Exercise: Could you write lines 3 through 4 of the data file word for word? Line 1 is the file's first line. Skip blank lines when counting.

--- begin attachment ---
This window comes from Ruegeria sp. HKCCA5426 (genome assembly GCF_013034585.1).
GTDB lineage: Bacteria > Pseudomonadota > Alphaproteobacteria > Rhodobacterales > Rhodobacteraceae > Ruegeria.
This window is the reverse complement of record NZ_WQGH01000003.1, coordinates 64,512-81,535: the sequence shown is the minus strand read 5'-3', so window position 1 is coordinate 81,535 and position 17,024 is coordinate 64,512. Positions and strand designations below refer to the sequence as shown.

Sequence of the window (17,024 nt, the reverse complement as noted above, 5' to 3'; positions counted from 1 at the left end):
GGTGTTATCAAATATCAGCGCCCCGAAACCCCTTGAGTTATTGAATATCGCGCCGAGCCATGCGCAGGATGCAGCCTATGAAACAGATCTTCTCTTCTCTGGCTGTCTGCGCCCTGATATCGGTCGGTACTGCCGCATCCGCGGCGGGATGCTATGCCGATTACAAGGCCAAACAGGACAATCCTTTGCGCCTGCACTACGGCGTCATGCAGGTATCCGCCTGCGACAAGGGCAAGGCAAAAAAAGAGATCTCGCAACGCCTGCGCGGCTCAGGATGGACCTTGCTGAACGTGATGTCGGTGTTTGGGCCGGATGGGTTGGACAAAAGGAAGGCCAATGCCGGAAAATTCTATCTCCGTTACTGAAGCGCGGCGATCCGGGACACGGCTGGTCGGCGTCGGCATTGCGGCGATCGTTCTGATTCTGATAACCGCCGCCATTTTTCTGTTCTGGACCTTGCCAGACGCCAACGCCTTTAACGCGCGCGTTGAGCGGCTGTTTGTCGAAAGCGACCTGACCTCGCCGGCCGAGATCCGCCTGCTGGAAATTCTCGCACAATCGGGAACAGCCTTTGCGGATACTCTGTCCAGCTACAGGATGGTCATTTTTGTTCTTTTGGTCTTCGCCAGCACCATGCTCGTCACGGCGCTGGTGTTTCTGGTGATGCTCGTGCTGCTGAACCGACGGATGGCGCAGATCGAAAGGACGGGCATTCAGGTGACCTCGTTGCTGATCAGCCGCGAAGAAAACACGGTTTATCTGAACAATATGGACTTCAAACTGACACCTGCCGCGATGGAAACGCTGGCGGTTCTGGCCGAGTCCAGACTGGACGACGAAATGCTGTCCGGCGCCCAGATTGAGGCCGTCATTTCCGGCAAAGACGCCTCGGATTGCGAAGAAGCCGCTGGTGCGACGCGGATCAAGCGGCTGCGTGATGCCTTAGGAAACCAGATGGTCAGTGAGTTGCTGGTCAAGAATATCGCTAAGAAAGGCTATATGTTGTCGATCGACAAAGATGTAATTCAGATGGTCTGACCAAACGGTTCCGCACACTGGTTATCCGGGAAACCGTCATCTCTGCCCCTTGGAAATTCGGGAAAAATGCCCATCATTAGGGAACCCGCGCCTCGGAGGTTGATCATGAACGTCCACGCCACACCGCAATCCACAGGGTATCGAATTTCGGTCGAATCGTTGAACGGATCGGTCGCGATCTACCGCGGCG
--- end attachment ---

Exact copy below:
This window is the reverse complement of record NZ_WQGH01000003.1, coordinates 64,512-81,535: the sequence shown is the minus strand read 5'-3', so window position 1 is coordinate 81,535 and position 17,024 is coordinate 64,512. Positions and strand designations below refer to the sequence as shown.

Sequence of the window (17,024 nt, the reverse complement as noted above, 5' to 3'; positions counted from 1 at the left end):